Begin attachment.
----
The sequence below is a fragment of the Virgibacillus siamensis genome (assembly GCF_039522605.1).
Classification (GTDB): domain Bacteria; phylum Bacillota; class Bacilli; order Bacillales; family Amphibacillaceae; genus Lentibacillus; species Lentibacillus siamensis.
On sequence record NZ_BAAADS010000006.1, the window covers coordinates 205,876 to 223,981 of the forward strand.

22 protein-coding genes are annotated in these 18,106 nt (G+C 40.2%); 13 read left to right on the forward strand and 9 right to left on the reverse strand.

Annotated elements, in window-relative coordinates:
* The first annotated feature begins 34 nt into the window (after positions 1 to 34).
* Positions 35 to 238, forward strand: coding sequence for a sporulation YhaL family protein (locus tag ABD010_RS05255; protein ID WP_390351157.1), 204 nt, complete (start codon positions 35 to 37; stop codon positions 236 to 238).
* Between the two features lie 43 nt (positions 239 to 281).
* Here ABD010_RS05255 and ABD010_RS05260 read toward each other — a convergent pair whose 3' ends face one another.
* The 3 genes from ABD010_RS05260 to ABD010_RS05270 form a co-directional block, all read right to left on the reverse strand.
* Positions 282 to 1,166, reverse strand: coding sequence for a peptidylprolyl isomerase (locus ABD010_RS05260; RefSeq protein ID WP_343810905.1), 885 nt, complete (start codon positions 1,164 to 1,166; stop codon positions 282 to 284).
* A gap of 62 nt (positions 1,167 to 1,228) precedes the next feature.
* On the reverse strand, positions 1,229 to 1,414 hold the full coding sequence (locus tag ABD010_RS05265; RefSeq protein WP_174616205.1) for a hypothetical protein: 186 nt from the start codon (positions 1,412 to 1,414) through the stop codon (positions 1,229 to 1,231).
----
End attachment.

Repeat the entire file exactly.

The sequence below is a fragment of the Virgibacillus siamensis genome (assembly GCF_039522605.1).
Classification (GTDB): domain Bacteria; phylum Bacillota; class Bacilli; order Bacillales; family Amphibacillaceae; genus Lentibacillus; species Lentibacillus siamensis.
On sequence record NZ_BAAADS010000006.1, the window covers coordinates 205,876 to 223,981 of the forward strand.

22 protein-coding genes are annotated in these 18,106 nt (G+C 40.2%); 13 read left to right on the forward strand and 9 right to left on the reverse strand.

Annotated elements, in window-relative coordinates:
* The first annotated feature begins 34 nt into the window (after positions 1 to 34).
* Positions 35 to 238, forward strand: coding sequence for a sporulation YhaL family protein (locus tag ABD010_RS05255; protein ID WP_390351157.1), 204 nt, complete (start codon positions 35 to 37; stop codon positions 236 to 238).
* Between the two features lie 43 nt (positions 239 to 281).
* Here ABD010_RS05255 and ABD010_RS05260 read toward each other — a convergent pair whose 3' ends face one another.
* The 3 genes from ABD010_RS05260 to ABD010_RS05270 form a co-directional block, all read right to left on the reverse strand.
* Positions 282 to 1,166, reverse strand: coding sequence for a peptidylprolyl isomerase (locus ABD010_RS05260; RefSeq protein ID WP_343810905.1), 885 nt, complete (start codon positions 1,164 to 1,166; stop codon positions 282 to 284).
* A gap of 62 nt (positions 1,167 to 1,228) precedes the next feature.
* On the reverse strand, positions 1,229 to 1,414 hold the full coding sequence (locus tag ABD010_RS05265; RefSeq protein WP_174616205.1) for a hypothetical protein: 186 nt from the start codon (positions 1,412 to 1,414) through the stop codon (positions 1,229 to 1,231).